Home should be a place where we feel safe. Read Alaa Al-Ali’s story about the inhabitants of Sabra and Shatila, two areas in Beirut with a tragic history and challenging present.
I was not here the day it happened. I came to live here years later. But the scent of coffee, made by those denied from drinking it that September, still wafts in the corners of this place. I lead the visitor to where it is not possible to see the end of the street; to see any more of it than can be seen from here. Where is Sabra, where is Shatila? he asks. I repeat for him the response I have become accustomed to giving past the point of tedium. Do you see that black fabric? Over there is a picture of a martyr. That marks the exact dividing line between the two camps.
Then he asks about the massacre. So I search my mental archive for the stories I have heard from others. They came from here, then they went in that direction, all the way to the right. They killed and kidnapped. I summon the pictures of the disappeared, whose names and addresses I recently took part in cataloguing. I heard their stories from those weary of waiting. But who continue to wait. I was the fastest researcher. I was simply documenting a crime the aggressors perpetrated, here more than any other place. Those leading the research approved of my efficiency.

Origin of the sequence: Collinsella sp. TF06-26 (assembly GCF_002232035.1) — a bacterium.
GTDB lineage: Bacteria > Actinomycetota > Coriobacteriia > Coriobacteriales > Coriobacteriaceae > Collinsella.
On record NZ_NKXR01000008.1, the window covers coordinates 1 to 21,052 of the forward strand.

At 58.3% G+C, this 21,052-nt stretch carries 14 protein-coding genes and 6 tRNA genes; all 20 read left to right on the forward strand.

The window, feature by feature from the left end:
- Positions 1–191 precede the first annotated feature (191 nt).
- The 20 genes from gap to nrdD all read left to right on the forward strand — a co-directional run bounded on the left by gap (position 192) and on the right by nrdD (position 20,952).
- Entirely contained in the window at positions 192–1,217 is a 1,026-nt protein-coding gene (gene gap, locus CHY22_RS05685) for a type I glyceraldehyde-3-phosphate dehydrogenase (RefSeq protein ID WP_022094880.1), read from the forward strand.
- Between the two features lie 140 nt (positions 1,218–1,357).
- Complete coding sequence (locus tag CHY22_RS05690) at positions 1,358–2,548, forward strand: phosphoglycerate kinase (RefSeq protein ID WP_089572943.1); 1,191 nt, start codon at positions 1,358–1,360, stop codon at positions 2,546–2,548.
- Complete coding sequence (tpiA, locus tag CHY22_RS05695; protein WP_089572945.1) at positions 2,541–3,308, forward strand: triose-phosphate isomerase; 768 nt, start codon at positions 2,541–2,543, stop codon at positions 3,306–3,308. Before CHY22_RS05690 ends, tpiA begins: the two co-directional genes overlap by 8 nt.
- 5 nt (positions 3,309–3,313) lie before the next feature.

Jamal was a neighbor to the other Jamal. Both were eighteen years old. On September 18, 1982, the third day of the massacre, they departed from their homes for the last time, parting with their fathers. They separated at the end of the street. The two fathers survived the chaos while the two Jamals disappeared with dozens of others. Today they are both recorded among the list of the fortunate missing. Someone survived to tell about them, to remember them. Many here were kidnapped with their families. Nobody remained to tell or remember.
They asked for our weapons. The Europeans guaranteed us protection. They took the weapons and left, returning after the massacre, again to protect us, or to gather statistics on survivors. I don’t know. Today they ask you about the weapons. Say that the weapons are to protect my people from the replay of that experience. To protect my people here, where I stand with my guest on the roof of the Gaza Hospital in Sabra. Then south, to the picture of the dividing martyr. Then to the end of the street, where more than 2,000 martyrs lie, victims of the Sabra and Shatila massacre of 1982. Then farther south, to the south of Palestine, where at the beginning of September 2009 the Gaza War was launched.
Here in Sabra is the beginning of a painful path, to Gaza and other massacres. And over there in Palestine, the end of the painful path to Gaza and massacres unending. Only the dates change. The names and faces, the victims and executioners, the sympathizers and the silent conspirators—who do so voluntarily or forcibly, or out of desperation—they do not change.